Musings, Thoughts & Commentaries
Blood Ivory rightly holds an evil connotation.
An infamous act of cruelty and sin today, when I was in Africa in the late ‘70s, ivory was just another valuable harvest of the hunt. Like hunting rabbits for meat and fur during Autumn in Ohio.
At the time, I was Marketing Manager- Europe, Africa, and Middle East for Firestone International, based in London. On occasion, I would travel with the Southern Africa Area Sales Rep, Gerry M., to call on our distributors. I liked to visit Cameroon, and flew in to the port city of Doula, which I found more interesting and modern than the capital, Yaounde. The locals we met with spoke several local dialects, fluent French and good English. Even some radio stations broadcast in English, sometimes with a bit too literal translation from the dialects—in one report I remember an announcer speaking perfectly in Her Majesty’s English “…a city official was arrested after having been observed vigorously fucking his personal assistant.”
The Firestone Distributor there, Mr. O., was also the leader of his tribe north of Douala on the border with Nigeria. Mr. O. was brilliant, funny and a man of his people. We were driven around Douala with him in his chauffeured limousine. His business was located in Douala rather than in the capital because here he was close to the port and the road north took him back to his tribe. He took us up there to show us around. On the way, we stopped for lunch on the black sand beaches at Limbe with Mont Cameroon visible in the near distance.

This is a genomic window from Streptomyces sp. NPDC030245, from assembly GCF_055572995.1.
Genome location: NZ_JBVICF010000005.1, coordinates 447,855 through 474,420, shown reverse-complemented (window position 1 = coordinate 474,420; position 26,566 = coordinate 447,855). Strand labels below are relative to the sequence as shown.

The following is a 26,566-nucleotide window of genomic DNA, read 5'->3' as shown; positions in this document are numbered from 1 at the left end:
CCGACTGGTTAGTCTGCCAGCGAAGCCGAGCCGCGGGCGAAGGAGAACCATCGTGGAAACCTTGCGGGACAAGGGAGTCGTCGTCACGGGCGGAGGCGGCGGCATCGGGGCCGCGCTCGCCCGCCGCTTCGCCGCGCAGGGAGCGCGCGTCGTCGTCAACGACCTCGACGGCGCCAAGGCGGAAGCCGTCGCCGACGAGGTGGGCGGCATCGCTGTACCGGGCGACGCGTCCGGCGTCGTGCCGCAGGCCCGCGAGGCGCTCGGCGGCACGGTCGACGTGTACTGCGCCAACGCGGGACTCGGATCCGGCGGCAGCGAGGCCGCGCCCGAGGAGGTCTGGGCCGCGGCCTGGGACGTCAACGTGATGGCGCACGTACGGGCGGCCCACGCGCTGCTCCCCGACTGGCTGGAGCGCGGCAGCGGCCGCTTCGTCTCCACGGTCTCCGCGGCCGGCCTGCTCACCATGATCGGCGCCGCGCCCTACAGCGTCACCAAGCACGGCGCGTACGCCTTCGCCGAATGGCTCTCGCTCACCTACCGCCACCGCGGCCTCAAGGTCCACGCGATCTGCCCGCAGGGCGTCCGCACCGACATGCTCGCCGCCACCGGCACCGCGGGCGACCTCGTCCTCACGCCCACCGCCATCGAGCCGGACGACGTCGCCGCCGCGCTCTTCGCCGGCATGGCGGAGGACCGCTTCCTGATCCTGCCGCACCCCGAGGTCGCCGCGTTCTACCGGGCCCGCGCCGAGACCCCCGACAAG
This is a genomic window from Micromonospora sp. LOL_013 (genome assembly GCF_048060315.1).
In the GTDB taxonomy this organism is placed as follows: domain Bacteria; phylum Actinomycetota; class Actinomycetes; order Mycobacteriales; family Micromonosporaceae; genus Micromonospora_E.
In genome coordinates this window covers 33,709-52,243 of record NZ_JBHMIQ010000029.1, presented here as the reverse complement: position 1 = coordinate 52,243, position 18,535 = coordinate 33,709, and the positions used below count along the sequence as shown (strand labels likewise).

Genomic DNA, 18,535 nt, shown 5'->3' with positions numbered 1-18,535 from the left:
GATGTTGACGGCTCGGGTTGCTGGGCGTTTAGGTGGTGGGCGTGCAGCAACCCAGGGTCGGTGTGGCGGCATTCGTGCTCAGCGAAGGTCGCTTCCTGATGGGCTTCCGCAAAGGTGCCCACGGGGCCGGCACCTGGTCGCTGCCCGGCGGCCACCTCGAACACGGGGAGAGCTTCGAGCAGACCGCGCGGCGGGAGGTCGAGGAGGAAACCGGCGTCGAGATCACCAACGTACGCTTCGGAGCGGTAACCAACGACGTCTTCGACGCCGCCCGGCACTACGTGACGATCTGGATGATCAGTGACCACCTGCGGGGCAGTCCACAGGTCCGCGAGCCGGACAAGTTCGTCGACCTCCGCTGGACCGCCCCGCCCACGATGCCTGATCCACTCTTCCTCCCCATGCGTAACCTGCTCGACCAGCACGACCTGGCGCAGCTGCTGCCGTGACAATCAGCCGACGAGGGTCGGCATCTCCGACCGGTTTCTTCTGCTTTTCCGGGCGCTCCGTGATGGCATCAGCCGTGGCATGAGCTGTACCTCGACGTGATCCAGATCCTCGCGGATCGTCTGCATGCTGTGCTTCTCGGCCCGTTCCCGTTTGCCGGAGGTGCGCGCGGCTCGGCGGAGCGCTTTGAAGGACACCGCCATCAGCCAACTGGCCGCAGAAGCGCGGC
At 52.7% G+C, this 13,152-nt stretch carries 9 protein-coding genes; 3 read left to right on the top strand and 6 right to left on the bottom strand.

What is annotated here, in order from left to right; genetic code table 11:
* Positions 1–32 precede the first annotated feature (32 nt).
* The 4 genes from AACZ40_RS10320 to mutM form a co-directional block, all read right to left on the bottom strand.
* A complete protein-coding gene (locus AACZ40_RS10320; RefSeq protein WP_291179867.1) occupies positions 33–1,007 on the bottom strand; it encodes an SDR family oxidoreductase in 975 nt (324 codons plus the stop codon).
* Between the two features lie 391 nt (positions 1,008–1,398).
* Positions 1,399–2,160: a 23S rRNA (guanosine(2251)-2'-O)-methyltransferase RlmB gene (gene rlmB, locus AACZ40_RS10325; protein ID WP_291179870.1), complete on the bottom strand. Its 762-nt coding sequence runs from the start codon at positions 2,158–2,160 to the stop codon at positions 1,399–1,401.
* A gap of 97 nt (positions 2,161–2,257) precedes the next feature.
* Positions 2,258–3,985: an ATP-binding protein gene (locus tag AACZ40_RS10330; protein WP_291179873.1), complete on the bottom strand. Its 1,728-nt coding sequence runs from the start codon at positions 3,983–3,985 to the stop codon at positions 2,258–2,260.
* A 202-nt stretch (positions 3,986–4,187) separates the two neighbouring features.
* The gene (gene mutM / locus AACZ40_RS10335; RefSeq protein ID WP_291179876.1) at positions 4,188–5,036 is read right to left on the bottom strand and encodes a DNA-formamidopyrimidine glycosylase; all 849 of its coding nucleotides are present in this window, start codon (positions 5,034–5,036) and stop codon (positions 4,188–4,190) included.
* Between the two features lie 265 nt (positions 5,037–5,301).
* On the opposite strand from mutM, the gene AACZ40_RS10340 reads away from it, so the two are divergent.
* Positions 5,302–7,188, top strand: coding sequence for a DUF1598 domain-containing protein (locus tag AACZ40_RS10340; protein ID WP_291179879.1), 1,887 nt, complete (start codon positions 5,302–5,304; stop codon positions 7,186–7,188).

After lunch, we drove north to Kumba, then off the highway and into his village. Along a narrow dirt road toward the Nigerian border we passed waist-high stacks of elephant tusks along the road, recently ‘harvested” and waiting to be picked up. Some of them were literally bloody. Mr. O. and his people were proud of the harvest and explained the hunt and the value of different tusks.
Gerry and I had little to say. It was not our culture and none of our business. People today feel differently and things have changed. I see on today’s map the region is now labeled “Protected Area”.
We returned to Doula and the next day and I flew on to Senegal for my next business call on a distributor.
Later in the year, Gerry called on me at our headquarters in London and presented me with a hand-carved ivory lion. He said, “Tom, this is not a gift, I paid US $50 dollars for it, but I think you should have it.” I reimbursed him. Gerry gave me an official receipt for it in the amount of 125,000 Cameroon Franc, the equivalent of US$ 350-- its true value “for insurance purposes.” All this was legal and rather common practice, then.
I still have the ivory lion—can’t bring back the elephant slaughtered for it, but I hope this story will teach the value of endangered species by showing how callously we thought then, unknowingly.
Tom Anthony is a West Point Graduate and combat veteran who spent his professional civilian career in global business all over the world. He has lived and worked in Austria, Italy, Spain, England, Iraq, Israel, and throughout Asia, Latin America, and Africa. Anthony also lived in Mindanao for seven years.
Copyright 2017 Tom Anthony.